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O'Hanlon, R, Wilson, M, Wage, R, Smith, G, Alpendurada, F, Wong, J, Dahl, A, Oxborough, D, Godfrey, R, Sharma, S, Roughton, M, George, K, Pennell, D, Whyte, G & Prasad, S 2010, 'Troponin release following endurance exercise: Is inflammation the cause? A cardiovascular magnetic resonance study', Journal of Cardiovascular Magnetic Resonance, vol. 12, no. 1, 38, pp. 1-7. https://doi.org/10.1186/1532-429X-12-38

Troponin release following endurance exercise : Is inflammation the cause? A cardiovascular magnetic resonance study. / O'Hanlon, Rory; Wilson, Mat; Wage, Riccardo; Smith, Gillian; Alpendurada, Francisco; Wong, Joyce; Dahl, Annette; Oxborough, Dave; Godfrey, Richard; Sharma, Sanjay; Roughton, Michael; George, Keith; Pennell, Dudley; Whyte, Greg; Prasad, Sanjay.

In: Journal of Cardiovascular Magnetic Resonance, Vol. 12, No. 1, 38, 2010, p. 1-7.

Research output: Contribution to journalArticle

TY - JOUR

T1 - Troponin release following endurance exercise

T2 - Is inflammation the cause? A cardiovascular magnetic resonance study

AU - O'Hanlon, Rory

AU - Wilson, Mat

AU - Wage, Riccardo

AU - Smith, Gillian

AU - Alpendurada, Francisco

AU - Wong, Joyce

AU - Dahl, Annette

AU - Oxborough, Dave

AU - Godfrey, Richard

AU - Sharma, Sanjay

AU - Roughton, Michael

AU - George, Keith

AU - Pennell, Dudley

AU - Whyte, Greg

AU - Prasad, Sanjay

PY - 2010

Y1 - 2010

N2 - Background. The aetiology and clinical significance of troponin release following endurance exercise is unclear but may be due to transient myocardial inflammation. Cardiovascular magnetic resonance (CMR) affords us the opportunity to evaluate the presence of myocardial inflammation and focal fibrosis and is the ideal imaging modality to study this hypothesis. We sought to correlate the relationship between acute bouts of ultra endurance exercise leading to cardiac biomarkers elevation and the presence of myocardial inflammation and fibrosis using CMR. Methods. 17 recreation athletes (33.5 6.5 years) were studied before and after a marathon run with troponin, NTproBNP, and CMR. Specific imaging parameters to look for inflammation included T2 weighted images, and T1 weighted spin-echo images before and after an intravenous gadolinium-DTPA to detect myocardial hyperemia secondary to inflammation. Late gadolinium imaging was performed (LGE) to detect any focal regions of replacement fibrosis. Results. Eleven of the 17 participant had elevations of TnI above levels of cut off for myocardial infarction 6 hrs after the marathon (0.075 0.02, p = 0.007). Left ventricular volumes were reduced post marathon and a small increase in ejection fraction was noted (64 1% pre, 67 1.2% post, P = 0.014). Right ventricular volumes, stroke volume, and ejection fraction were unchanged post marathon. No athlete fulfilled criteria for myocardial inflammation based on current criteria. No regions of focal fibrosis were seen in any of the participants. Conclusion. Exercise induced cardiac biomarker release is not associated with any functional changes by CMR or any detectable myocardial inflammation or fibrosis.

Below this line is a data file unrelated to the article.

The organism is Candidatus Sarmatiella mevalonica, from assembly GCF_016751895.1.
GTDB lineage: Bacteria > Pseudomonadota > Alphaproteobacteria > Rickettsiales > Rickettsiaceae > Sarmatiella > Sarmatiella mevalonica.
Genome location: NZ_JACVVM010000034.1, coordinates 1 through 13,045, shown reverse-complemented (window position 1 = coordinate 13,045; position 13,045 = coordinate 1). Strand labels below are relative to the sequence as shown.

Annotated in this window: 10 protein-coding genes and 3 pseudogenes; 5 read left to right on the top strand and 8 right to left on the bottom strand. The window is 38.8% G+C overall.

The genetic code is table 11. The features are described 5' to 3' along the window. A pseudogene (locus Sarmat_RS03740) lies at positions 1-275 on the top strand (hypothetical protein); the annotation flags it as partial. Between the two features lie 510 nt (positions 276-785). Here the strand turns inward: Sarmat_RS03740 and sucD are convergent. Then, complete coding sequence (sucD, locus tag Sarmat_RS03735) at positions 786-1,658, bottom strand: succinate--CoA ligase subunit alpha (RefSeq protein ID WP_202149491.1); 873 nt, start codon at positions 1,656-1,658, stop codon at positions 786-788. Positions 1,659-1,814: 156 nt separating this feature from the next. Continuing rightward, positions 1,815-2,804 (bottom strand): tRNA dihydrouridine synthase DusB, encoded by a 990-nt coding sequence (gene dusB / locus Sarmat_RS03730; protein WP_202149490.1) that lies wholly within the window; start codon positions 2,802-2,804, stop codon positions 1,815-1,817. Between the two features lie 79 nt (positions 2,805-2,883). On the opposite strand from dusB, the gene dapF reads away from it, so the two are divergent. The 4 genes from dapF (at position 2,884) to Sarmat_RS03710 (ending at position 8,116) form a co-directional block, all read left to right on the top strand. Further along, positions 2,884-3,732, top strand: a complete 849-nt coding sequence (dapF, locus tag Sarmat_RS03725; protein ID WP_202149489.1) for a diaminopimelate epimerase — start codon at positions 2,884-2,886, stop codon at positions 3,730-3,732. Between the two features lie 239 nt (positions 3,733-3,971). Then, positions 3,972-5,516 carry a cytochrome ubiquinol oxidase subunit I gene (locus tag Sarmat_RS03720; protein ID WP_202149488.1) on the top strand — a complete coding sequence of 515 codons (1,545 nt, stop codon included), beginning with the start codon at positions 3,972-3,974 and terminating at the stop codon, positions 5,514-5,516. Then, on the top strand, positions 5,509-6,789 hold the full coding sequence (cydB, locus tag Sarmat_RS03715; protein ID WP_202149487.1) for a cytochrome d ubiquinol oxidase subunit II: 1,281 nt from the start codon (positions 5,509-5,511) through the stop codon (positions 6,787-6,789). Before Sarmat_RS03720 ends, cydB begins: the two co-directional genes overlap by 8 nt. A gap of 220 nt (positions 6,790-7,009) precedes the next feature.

AB - Background. The aetiology and clinical significance of troponin release following endurance exercise is unclear but may be due to transient myocardial inflammation. Cardiovascular magnetic resonance (CMR) affords us the opportunity to evaluate the presence of myocardial inflammation and focal fibrosis and is the ideal imaging modality to study this hypothesis. We sought to correlate the relationship between acute bouts of ultra endurance exercise leading to cardiac biomarkers elevation and the presence of myocardial inflammation and fibrosis using CMR. Methods. 17 recreation athletes (33.5 6.5 years) were studied before and after a marathon run with troponin, NTproBNP, and CMR. Specific imaging parameters to look for inflammation included T2 weighted images, and T1 weighted spin-echo images before and after an intravenous gadolinium-DTPA to detect myocardial hyperemia secondary to inflammation. Late gadolinium imaging was performed (LGE) to detect any focal regions of replacement fibrosis. Results. Eleven of the 17 participant had elevations of TnI above levels of cut off for myocardial infarction 6 hrs after the marathon (0.075 0.02, p = 0.007). Left ventricular volumes were reduced post marathon and a small increase in ejection fraction was noted (64 1% pre, 67 1.2% post, P = 0.014). Right ventricular volumes, stroke volume, and ejection fraction were unchanged post marathon. No athlete fulfilled criteria for myocardial inflammation based on current criteria. No regions of focal fibrosis were seen in any of the participants. Conclusion. Exercise induced cardiac biomarker release is not associated with any functional changes by CMR or any detectable myocardial inflammation or fibrosis.